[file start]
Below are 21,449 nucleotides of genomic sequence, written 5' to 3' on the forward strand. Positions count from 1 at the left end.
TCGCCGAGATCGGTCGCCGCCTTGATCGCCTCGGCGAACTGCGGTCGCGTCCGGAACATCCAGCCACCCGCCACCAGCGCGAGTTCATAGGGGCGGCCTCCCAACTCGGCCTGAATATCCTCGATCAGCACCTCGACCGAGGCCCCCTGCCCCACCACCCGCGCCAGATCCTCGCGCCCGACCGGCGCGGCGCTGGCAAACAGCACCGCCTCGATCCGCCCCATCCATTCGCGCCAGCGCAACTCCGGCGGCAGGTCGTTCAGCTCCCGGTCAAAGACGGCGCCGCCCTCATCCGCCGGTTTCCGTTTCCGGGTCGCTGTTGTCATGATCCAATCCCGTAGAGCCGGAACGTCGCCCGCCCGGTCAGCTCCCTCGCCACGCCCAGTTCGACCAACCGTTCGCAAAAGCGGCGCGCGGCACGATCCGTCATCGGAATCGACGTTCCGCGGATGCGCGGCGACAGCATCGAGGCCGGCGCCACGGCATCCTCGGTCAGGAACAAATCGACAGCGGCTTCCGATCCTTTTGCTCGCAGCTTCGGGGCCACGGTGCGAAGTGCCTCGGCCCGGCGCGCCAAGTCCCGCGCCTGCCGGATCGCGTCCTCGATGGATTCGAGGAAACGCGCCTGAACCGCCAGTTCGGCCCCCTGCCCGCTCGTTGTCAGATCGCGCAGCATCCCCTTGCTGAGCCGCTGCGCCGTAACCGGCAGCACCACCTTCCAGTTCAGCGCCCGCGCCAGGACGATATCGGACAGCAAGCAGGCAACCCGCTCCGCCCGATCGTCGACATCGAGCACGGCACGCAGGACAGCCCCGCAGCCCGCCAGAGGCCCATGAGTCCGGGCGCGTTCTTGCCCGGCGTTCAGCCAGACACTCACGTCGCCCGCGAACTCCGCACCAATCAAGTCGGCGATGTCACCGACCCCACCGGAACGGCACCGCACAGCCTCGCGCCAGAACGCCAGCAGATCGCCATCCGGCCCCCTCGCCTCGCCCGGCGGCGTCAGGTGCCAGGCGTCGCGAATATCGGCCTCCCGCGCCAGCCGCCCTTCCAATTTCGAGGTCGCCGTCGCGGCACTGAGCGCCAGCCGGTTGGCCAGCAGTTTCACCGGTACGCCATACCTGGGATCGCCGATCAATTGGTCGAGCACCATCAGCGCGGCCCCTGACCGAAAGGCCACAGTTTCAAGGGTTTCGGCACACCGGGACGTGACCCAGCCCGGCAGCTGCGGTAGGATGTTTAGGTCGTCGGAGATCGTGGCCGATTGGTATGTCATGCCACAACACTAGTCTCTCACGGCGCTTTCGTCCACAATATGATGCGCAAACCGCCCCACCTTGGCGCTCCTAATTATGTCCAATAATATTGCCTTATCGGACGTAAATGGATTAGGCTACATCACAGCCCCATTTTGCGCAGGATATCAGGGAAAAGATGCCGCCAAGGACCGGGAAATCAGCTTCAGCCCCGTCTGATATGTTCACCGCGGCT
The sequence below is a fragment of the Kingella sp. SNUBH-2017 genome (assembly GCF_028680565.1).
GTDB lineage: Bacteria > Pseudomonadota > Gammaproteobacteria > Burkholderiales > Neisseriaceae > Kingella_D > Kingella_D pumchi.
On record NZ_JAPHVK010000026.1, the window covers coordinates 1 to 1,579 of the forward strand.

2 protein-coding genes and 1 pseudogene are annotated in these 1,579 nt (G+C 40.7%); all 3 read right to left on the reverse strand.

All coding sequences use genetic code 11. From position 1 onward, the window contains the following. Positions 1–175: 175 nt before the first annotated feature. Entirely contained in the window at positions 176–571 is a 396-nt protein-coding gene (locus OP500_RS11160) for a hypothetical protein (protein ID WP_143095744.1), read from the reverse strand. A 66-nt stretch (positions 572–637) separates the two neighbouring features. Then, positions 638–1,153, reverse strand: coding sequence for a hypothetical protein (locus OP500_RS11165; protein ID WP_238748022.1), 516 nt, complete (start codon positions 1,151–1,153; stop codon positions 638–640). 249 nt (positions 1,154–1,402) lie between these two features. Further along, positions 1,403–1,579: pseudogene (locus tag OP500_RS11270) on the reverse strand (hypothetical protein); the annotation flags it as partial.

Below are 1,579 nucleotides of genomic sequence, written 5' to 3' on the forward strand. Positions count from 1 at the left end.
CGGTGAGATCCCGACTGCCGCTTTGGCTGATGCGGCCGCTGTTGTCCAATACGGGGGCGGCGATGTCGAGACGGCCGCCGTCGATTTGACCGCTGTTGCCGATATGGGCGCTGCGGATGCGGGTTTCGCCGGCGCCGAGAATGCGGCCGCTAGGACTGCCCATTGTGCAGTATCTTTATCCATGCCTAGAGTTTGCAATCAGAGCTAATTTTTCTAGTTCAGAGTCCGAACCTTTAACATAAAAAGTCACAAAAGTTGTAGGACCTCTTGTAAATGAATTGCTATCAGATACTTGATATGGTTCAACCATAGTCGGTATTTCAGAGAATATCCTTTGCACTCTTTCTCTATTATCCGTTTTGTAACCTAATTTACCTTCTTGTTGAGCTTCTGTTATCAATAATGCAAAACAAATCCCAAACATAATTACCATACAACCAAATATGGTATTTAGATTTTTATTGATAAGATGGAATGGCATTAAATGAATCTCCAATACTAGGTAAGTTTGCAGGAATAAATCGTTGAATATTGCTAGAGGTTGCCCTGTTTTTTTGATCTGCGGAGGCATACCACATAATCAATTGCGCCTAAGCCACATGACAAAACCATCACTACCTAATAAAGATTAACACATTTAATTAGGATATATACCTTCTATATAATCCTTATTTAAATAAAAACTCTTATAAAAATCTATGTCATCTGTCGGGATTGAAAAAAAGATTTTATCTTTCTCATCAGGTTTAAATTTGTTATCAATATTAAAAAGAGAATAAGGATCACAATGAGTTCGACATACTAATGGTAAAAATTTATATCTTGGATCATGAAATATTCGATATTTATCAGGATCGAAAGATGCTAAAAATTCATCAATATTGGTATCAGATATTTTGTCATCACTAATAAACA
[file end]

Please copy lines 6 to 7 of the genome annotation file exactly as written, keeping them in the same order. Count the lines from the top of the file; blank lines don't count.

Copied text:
2 protein-coding genes and 1 pseudogene are annotated in these 1,579 nt (G+C 40.7%); all 3 read right to left on the reverse strand.

All coding sequences use genetic code 11. From position 1 onward, the window contains the following. Positions 1–175: 175 nt before the first annotated feature. Entirely contained in the window at positions 176–571 is a 396-nt protein-coding gene (locus OP500_RS11160) for a hypothetical protein (protein ID WP_143095744.1), read from the reverse strand. A 66-nt stretch (positions 572–637) separates the two neighbouring features. Then, positions 638–1,153, reverse strand: coding sequence for a hypothetical protein (locus OP500_RS11165; protein ID WP_238748022.1), 516 nt, complete (start codon positions 1,151–1,153; stop codon positions 638–640). 249 nt (positions 1,154–1,402) lie between these two features. Further along, positions 1,403–1,579: pseudogene (locus tag OP500_RS11270) on the reverse strand (hypothetical protein); the annotation flags it as partial.